Climate change represents a huge challenge to the sustainable management of water resources. In recent decades, developments in industrial, agricultural and domestic water use, and in water-quality regulation, have greatly intensified the treatment and transport of water.

Moreover, rising demand for food and biofuels, and their international trade, threaten to drive expansion of irrigated cropland and cropping intensity and hence greater use of water for agriculture.

These activities generally require high energy consumption and have contributed to increases in energy use in the water sector in many parts of the world.

The 'perfect storm' scenario of sustaining increases in food production given climate change impacts and the need to reduce GHG emissions, together with increasing competition for water, provides a strong rationale for better integration of water and energy use.

There is also a need to achieve better connections between mitigation and adaptation. Consideration of alternative water supply systems, treatment technologies or water allocation may have a tendency to overlook the carbon cost; some measures regarded as sustainable water management, such as desalination, are very energy intensive. This is particularly the case in the absence of regulatory pressure, as is currently the case in most countries.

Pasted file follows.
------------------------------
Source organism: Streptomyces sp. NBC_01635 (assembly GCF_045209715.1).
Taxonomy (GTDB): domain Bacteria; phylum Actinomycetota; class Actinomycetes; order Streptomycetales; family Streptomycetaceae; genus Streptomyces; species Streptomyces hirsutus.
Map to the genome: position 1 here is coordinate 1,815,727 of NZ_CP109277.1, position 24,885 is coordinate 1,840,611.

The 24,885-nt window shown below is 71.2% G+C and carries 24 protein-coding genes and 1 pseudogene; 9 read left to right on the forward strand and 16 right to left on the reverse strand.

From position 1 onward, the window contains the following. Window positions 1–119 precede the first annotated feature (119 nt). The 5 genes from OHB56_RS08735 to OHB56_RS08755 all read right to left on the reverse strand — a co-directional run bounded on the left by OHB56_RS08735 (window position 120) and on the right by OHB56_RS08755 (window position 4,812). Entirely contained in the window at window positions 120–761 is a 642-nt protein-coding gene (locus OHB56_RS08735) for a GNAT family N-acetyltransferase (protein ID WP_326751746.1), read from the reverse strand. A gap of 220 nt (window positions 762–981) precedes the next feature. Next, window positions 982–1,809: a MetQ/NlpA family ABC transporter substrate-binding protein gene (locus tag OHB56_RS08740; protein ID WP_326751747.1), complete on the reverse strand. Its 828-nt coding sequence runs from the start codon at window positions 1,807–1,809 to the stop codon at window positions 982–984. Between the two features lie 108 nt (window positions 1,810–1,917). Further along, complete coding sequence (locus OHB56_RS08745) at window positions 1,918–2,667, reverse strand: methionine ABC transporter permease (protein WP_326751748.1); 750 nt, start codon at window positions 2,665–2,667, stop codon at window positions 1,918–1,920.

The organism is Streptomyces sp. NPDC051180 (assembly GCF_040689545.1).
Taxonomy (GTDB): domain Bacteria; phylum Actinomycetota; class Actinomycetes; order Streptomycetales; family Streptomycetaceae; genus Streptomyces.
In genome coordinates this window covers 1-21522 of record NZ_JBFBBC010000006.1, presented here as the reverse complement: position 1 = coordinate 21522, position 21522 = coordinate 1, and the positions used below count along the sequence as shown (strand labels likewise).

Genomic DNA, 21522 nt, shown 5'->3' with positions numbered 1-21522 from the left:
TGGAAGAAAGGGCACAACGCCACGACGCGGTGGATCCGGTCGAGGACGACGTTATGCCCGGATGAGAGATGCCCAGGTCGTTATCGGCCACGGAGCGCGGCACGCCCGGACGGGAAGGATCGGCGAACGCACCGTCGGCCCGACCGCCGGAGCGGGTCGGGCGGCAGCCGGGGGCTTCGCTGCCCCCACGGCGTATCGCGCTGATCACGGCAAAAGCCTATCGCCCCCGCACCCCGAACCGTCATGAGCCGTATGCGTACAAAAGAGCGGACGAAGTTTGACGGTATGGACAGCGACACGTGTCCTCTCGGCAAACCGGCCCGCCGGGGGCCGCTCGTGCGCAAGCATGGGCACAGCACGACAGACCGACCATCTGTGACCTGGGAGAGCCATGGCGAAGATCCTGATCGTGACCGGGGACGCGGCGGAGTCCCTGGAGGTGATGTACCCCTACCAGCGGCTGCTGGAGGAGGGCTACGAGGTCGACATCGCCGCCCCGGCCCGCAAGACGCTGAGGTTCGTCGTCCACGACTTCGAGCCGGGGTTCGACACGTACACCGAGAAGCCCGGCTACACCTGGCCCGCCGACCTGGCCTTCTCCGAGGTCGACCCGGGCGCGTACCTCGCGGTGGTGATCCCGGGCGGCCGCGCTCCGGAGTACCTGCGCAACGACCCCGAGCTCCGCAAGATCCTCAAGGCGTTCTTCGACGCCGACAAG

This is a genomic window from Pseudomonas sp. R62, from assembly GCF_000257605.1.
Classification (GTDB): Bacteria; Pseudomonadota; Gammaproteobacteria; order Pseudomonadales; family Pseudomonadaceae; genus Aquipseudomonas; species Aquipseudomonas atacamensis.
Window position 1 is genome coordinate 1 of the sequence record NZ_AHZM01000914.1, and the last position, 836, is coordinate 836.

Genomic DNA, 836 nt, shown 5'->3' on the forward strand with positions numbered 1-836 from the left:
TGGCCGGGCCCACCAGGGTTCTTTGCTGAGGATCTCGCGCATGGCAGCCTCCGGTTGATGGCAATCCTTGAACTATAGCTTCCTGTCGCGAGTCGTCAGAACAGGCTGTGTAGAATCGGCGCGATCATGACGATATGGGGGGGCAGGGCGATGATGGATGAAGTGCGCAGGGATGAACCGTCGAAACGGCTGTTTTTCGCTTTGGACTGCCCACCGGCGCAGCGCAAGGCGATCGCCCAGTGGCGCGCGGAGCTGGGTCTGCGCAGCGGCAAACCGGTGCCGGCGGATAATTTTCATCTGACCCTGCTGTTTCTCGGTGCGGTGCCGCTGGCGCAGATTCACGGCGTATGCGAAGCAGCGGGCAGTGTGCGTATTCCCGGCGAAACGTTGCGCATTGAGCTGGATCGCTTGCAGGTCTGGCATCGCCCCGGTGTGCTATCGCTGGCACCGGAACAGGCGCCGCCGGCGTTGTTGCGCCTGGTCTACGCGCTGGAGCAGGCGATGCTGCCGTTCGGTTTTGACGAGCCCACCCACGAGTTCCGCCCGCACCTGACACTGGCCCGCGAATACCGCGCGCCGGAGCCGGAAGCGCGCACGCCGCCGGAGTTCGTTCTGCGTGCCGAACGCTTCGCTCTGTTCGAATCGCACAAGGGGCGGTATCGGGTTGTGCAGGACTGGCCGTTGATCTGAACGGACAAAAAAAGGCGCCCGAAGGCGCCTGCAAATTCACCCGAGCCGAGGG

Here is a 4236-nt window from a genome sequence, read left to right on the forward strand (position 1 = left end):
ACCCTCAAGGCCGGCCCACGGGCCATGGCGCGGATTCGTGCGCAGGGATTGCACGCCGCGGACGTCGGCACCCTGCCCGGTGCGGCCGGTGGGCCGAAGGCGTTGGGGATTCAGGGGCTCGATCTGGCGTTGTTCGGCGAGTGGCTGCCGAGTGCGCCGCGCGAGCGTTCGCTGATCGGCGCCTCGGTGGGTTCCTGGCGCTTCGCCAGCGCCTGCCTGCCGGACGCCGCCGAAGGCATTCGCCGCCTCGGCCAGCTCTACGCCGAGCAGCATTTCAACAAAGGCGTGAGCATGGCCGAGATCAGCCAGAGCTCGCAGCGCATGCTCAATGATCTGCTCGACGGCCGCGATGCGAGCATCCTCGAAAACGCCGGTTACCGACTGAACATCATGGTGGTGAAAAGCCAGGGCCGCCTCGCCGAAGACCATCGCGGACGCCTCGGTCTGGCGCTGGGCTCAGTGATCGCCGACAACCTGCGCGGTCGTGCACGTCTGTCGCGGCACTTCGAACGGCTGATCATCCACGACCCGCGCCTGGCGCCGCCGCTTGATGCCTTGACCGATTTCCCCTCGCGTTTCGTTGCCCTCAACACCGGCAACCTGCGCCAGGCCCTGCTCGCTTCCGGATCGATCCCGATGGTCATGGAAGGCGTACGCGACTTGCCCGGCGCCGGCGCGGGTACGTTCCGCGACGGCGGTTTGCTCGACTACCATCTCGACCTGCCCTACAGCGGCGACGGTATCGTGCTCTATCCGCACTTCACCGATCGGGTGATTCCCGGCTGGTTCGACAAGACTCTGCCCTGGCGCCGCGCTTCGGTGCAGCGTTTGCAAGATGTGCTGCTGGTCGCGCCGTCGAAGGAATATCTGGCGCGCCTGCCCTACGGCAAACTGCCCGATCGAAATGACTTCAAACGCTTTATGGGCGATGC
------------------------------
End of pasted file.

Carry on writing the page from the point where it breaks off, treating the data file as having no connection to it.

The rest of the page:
In Greenhouse-gas emissions from energy use in the water sector, Prof Conway and Ms Rothausen, of the School of International Development, quantify energy use in the water sector and detail the extent of current knowledge on emissions from the water sector and agricultural water use.

Their review shows that energy use and GHG emissions in the sector are under-recognized, in part because of differences in the scope of water-sector boundaries, data availability, methodological approaches and whether results are expressed as energy use or GHG emissions.

Ms Rothausen explained: "Although end use often has the highest energy use of all water-sector elements, it has not traditionally been seen as a direct part of the water sector and is often unaccounted for in water management and policy.

"What evidence there is shows that energy use in the water sector is considerable and growing. This growth is likely to continue, sometimes as an unintended policy outcome, with greater pressure to use and maintain quality of water resources.

Despite some recent progress, we need to better understand and profile the role of the water sector as a GHG emitter. A co-ordinated view of the water sector will promote more comprehensive assessments of energy use, while standardized methodologies will enable comparisons between assessments of different technologies and processes, and between regions or countries."

Greenhouse-gas emissions from energy use in the water sector is published online on June 26 in Nature Climate Change (DOI: 10.1038/nclimate1147).